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No. No one planted the various top secret and/or classified documents in the University of Pennsylvania office of President Joe Biden or in Biden’s locked garage where he also keeps his Corvette. And no one planted the documents inside his Delaware home either. An overly zealot Black Democrat congressman recently put forth this inaccurate conspiracy theory. Read moreGary Franks: Biden’s got a classified documents problem

This awful story won’t generate the weeks’ worth of headlines prompted by the 6-year-old who shot his teacher, but it should: A 14-year-old Texas girl has been charged with murder for shooting an 11-year-old boy. She was firing at another 14-year-old girl, with whom she had been arguing. She missed, hitting the boy, according to Dallas police. Read moreCynthia Tucker: Gun lobby grows bolder even as violence escalates

State AP Stories

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North Carolina Democrats have introduced legislation to codify abortion protections into state law as Republicans are discussing early prospects for further restrictions. Their legislation, filed Wednesday in both chambers, would prohibit the state from imposing barriers that might restrict a patient’s ability to choose whether to terminate a pregnancy before fetal viability, which typically falls between 24 and 28 weeks of pregnancy. Current state law bans nearly all abortions after 20 weeks, with narrow exceptions for urgent medical emergencies that do not include rape or incest. House Speaker Tim Moore told reporters he didn’t expect the Democrats’ bill to get considered.

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Supporters of abortion rights have filed separate lawsuits challenging abortion pill restrictions in North Carolina and West Virginia. The lawsuits were filed Wednesday. They are the opening salvo in what’s expected to a be a protracted legal battle over access to the medications. The lawsuits argue that state limits on the drugs run afoul of the federal authority of the U.S. Food and Drug Administration. The agency has approved the abortion pill as a safe and effective method for ending pregnancy. More than half of U.S. abortions are now done with pills rather than surgery.

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A lawyer representing the leaders of North Carolina’s state employee health plan has defended its exclusion of gender affirming treatments before a federal appeals court. State Treasurer Dale Folwell and the State Health Plan’s executive administrator are seeking to overturn a trial court order demanding that the plan pay for “medically necessary services,” including hormone therapy and some surgeries, for transgender employees and their children. Attorney John Knepper told a three-judge panel of the 4th U.S. Circuit Court of Appeals on Wednesday that the plan routinely excludes some medically necessary procedures based on cost, but does not make any of those determinations based on sex or gender.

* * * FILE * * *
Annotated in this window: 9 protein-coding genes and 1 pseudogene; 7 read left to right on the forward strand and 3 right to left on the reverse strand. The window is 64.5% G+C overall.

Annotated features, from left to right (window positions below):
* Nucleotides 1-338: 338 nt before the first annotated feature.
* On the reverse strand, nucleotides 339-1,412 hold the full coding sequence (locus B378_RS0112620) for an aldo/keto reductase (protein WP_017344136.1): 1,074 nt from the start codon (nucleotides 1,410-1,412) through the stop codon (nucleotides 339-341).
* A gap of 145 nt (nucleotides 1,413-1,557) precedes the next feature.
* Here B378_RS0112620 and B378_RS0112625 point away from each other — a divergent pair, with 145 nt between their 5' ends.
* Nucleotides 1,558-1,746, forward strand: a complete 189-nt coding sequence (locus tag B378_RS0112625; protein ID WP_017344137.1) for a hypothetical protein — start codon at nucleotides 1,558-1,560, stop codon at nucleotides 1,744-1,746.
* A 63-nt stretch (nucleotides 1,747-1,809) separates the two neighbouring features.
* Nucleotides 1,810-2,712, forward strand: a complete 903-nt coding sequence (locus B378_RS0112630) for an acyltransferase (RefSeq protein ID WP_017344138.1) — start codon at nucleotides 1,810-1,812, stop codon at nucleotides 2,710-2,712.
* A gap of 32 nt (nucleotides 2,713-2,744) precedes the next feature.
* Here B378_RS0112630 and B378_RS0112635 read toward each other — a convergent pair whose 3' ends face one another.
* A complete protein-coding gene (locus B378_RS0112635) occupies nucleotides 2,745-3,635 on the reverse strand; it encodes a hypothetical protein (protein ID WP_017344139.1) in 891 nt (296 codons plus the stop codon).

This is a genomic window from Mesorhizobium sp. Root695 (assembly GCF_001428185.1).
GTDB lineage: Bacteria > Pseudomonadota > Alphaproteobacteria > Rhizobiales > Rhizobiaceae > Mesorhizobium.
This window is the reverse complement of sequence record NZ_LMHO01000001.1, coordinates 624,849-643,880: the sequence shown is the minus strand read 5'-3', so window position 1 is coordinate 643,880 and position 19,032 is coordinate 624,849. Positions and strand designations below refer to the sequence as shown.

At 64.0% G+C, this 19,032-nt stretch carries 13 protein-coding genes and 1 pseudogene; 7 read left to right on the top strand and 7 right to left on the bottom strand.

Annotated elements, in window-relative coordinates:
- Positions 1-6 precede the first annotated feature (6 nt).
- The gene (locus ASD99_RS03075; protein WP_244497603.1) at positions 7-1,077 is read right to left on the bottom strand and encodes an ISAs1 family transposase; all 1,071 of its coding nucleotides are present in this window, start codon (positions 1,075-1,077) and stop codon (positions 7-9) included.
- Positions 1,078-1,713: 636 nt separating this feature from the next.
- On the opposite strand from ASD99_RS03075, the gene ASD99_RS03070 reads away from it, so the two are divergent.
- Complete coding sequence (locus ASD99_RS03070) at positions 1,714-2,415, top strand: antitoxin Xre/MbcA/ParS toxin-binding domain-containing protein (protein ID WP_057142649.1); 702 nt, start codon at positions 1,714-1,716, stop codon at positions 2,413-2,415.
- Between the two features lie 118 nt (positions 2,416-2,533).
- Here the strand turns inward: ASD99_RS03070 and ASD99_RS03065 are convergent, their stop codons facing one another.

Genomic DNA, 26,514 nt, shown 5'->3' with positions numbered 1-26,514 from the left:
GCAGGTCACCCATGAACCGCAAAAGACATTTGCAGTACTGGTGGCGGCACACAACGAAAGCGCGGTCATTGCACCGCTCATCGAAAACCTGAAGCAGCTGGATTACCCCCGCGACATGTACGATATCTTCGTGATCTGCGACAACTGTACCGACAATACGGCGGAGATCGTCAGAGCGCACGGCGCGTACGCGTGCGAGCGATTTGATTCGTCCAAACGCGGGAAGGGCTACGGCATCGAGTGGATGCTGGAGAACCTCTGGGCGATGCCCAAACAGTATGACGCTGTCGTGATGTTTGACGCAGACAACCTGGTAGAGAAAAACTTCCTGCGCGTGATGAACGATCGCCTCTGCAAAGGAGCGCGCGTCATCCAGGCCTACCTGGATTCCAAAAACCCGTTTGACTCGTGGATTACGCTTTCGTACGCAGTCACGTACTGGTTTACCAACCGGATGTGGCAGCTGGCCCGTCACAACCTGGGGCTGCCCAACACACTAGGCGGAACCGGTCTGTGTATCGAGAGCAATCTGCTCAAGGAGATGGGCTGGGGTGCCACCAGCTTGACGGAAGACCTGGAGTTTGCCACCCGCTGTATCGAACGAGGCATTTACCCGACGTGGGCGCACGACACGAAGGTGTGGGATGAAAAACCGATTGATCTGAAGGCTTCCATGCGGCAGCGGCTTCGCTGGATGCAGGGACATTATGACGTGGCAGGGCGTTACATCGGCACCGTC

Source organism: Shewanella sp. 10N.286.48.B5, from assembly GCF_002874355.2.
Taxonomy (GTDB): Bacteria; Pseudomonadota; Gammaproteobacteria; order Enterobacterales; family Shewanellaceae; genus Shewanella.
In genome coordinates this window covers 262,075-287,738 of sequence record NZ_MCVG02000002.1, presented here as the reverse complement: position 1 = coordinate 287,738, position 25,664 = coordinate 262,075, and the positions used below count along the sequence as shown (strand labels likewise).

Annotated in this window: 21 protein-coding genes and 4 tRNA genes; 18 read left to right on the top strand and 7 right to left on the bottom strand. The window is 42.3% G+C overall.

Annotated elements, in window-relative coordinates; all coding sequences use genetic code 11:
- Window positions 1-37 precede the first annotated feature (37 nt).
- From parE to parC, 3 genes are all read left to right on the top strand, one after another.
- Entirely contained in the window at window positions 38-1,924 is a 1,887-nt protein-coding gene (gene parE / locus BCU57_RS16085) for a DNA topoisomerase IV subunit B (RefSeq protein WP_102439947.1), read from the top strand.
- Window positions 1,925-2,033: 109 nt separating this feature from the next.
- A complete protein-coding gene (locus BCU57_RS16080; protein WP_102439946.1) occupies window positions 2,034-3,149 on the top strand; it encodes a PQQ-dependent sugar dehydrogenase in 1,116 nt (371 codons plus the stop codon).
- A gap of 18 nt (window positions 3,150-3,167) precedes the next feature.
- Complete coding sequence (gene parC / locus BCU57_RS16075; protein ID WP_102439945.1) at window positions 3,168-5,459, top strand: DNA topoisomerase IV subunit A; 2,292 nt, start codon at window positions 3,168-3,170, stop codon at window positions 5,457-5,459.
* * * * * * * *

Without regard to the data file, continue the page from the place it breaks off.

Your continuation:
National & World AP Stories

In less than 48 hours, two gunmen went on shooting rampages at both ends of California that left 18 dead and 10 wounded. The unrelated massacres at a dance hall in a Los Angeles suburb on Saturday night and a pair of mushroom farms south of San Francisco on Monday have dealt a blow to the state, which has some of the nation’s toughest firearm laws and lowest rates of gun deaths. As communities mourned the dead, Democratic politicians repeated calls for tougher gun controls on the national level. Here are some things to know about the shootings.

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The California mushroom farm where four people were killed Monday had another shooting last July where one manager attempted to kill another. Court documents and a case summary from the San Mateo County District Attorney’s Office show California Terra Garden manager Martin Medina was charged with attempted murder after he threatened to kill the other manager and then fired a gun into the man’s trailer. The bullet went through the trailer and into a neighboring one. Charging documents obtained by The Associated Press say that trailer was occupied by Yetao Bing and Ping Yang. Bing is the name of one of the four people killed at the farm on Monday.

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LOS ANGELES (AP) — Those killed by a gunman who opened fire at a Los Angeles-area dance hall are being remembered by friends and family for the zest for life that brought them out that night to celebrate the Lunar New Year.

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Boeing has pleaded not guilty to a criminal charge in a case revolving around two crashes of Boeing 737 Max planes. A federal judge in Texas took Boeing's plea Thursday. The judge is considering whether to appoint a special monitor to examine safety issues at the company. It's an unusual case because Boeing thought it had settled the issue when it reached a deal with federal prosecutors two years ago. But relatives of some of the passengers who died are challenging the settlement because they weren't informed about secret negotiations between Boeing and the Justice Department.